If adequate intake cannot be achieved orally then the decision to feed artificially via a fine bore nasogastric tube or by a percutaneous endoscopc gastrostomy (PEG) tube may be made, especially in those with advanced dementia. The decision to commence artificial nutrition is emotive and controversial. Often family members and healthcare workers are concerned about "starving to death" frail older people with advanced dementia. Consequently, they are attracted to the perceived practical benefits of tube feeding. However, artificial feeding is not without risks and the decision to initiate it should ideally be based on the informed views of the patient.

Nasogastric tubes are not well tolerated by patients with
dementia and despite the large number of people with dementia receiving a PEG intervention there is insufficient evidence on the perceived benefits.19 In people with dementia, artificial hydration and feeding when compared to hand feeding has no evident benefits in terms of survival.19-21
Furthermore, artificial feeding does not reduce the risk of aspiration pneumonia, increase physical function and enhance quality of life.19,22,23 Despite this evidence up to 44% of people with dementia die with feeding tubes in situ.24
Interestingly, the Alzheimer's Society does not consider the use of PEG tube feeding as best practice in advanced dementia.25 Arguably, taking time to hand feed a patient carefully with dementia provides a preferable alternative by promoting both comfort and dignity to the patient.

Advance care planning
Advanced care planning can provide patients with a sense of being in control, but this is not always feasible in advanced dementia. The National Dementia Strategy conveys the message of "living well" and "dying well" with dementia.9 This mirrors the ethos of palliative care, which affirms life and recognises death as a natural process. Advance care planning supports the co-ordination of care across community, voluntary and secondary care services.

Much of advanced care planning link in with the recommendations and priorities set out in the end-of-life care tools, eg, the Liverpool Care Pathway for the end of life and the Gold Standards Framework. However, there are challenges when using such end-of-life tools for people with advanced dementia.26 The failure to diagnose dying in advanced dementia together with a complex dying trajectory are seen as barriers to using end-of-life tools in people with advanced dementia.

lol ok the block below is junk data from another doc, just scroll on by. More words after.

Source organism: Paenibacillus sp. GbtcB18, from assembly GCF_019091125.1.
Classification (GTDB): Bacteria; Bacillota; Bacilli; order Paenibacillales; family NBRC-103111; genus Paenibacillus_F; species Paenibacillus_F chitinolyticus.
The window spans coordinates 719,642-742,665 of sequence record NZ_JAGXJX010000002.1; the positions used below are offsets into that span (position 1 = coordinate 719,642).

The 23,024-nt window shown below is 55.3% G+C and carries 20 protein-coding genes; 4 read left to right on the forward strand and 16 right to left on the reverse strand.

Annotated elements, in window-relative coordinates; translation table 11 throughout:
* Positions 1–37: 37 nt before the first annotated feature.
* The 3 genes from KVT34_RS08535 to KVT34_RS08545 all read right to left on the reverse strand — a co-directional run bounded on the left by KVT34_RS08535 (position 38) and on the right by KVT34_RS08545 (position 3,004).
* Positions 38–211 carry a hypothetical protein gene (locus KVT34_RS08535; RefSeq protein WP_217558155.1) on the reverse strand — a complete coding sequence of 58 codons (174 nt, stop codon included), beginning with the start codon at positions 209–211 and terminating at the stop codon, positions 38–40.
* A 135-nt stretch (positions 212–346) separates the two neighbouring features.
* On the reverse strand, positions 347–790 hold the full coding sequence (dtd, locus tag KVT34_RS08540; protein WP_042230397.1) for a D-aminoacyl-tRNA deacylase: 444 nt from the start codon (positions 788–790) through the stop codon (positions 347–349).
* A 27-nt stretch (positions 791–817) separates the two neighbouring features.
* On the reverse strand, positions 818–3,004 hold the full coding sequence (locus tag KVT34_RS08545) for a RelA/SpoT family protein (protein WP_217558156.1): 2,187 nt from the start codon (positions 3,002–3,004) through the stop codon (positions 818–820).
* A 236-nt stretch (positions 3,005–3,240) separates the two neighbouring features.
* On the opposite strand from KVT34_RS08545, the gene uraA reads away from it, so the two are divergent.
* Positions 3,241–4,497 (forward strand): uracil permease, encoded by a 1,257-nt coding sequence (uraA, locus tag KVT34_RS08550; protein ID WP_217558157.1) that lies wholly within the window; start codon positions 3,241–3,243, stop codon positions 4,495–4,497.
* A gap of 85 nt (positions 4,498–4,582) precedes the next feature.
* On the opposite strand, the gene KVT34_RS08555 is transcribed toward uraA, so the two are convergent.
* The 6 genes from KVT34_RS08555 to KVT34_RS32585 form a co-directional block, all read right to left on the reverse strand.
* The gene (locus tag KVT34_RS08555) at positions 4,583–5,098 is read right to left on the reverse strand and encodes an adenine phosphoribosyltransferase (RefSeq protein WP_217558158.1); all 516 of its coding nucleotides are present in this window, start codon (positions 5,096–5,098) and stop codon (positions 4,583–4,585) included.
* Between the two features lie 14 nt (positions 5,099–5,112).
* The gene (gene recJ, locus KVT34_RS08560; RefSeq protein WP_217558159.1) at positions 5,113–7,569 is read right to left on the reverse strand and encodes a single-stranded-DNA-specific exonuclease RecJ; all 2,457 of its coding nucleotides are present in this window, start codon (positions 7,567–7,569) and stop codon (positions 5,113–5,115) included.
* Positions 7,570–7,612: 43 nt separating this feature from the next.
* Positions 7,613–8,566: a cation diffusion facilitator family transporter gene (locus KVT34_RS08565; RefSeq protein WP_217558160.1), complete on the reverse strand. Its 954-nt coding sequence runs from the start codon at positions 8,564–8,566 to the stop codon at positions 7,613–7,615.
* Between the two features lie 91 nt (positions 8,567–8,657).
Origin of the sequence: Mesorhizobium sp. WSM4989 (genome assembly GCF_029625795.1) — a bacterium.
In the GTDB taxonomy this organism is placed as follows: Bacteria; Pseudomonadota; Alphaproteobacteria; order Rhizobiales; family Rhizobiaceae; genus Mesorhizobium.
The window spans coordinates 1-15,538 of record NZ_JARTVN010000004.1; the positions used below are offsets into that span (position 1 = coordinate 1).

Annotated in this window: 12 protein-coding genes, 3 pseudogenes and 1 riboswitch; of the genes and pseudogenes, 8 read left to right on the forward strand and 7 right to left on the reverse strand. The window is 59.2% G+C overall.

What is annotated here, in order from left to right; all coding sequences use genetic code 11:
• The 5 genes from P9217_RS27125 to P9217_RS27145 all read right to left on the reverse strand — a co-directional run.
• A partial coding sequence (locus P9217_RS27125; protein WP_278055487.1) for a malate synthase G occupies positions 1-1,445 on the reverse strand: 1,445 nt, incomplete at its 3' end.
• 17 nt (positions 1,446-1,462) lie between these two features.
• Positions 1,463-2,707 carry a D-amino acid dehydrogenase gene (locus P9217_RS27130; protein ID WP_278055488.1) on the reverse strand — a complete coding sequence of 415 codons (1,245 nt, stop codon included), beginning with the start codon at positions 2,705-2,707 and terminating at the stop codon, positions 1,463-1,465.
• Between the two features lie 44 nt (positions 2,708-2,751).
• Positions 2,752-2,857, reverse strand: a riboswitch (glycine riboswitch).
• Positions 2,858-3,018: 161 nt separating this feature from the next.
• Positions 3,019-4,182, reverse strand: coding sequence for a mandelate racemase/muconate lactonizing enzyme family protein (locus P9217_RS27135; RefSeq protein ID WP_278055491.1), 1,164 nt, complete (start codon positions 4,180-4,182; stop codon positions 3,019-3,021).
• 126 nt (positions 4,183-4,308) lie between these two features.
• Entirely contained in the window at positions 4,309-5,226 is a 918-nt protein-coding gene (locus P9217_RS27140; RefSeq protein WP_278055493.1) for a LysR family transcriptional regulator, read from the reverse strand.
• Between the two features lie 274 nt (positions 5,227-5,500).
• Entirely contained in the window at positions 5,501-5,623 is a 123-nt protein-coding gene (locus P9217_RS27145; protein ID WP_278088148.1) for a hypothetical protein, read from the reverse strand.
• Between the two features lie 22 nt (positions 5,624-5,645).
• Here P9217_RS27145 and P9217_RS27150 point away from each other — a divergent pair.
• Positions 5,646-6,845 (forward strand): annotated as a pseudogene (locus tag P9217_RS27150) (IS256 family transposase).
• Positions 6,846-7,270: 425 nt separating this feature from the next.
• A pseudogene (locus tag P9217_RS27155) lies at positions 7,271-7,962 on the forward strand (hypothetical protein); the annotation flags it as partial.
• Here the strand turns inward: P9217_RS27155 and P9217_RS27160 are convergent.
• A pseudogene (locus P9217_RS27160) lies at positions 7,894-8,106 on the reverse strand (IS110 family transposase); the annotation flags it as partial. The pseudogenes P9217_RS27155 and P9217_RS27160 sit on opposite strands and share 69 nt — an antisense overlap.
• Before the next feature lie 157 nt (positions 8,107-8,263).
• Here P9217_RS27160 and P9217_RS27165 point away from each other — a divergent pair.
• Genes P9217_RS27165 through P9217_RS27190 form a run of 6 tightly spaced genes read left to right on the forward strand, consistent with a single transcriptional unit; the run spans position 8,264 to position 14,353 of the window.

NICE recommends that practitioners discuss such issues with a person with dementia while they still have the mental capacity so that advanced planning of care can be in the patient's best interest.27 There is, however, often little or no discussion regarding end-of-life wishes with the person with dementia before loss of mental capacity so the family's views regarding the likely wishes of their relative are the only point of reference in advanced care planning.

The Mental Capacity Act (2005) provides a legal framework for health care professionals to act in the best interest on behalf of individuals who lack the mental capacity to make decisions competently regarding their care.28 Patients with dementia now have the right to have their autonomy protected by choosing a surrogate decision maker and by writing an advance statement to make their wishes and thoughts on their end-of-life care known.

Those involved in advanced care planning must be aware of the challenges raised when a patient with dementia wishes to make an advanced care statement about for example, to refuse nutritional and fluid support. The palliative care approach to decision making encourages respect for the patient's wishes and honest discussion. However, the decisions concerning assisted nutrition and hydration raise questions that can be moral, religious and cultural. Decisions on whether to withhold or commence artificial nutritional/fluid support must be considered very carefully. Evidence of the benefits, burdens and risks must be weighed up against providing an intervention that may in turn prolong the dying process.

Conclusion
End-of-life care guidelines for advanced dementia are still in their infancy and this is a challenging area for nursing. Effective communication between healthcare professionals and families is critical to minimise the risk of conflicting opinions over end-of-life care. Decision-making concerning the appropriate use of artificial hydration/nutrition and route of medication need to be fully discussed with the immediate family and care providers to ensure all decisions are in the patient's best interest and fully understood by all those involved in the care.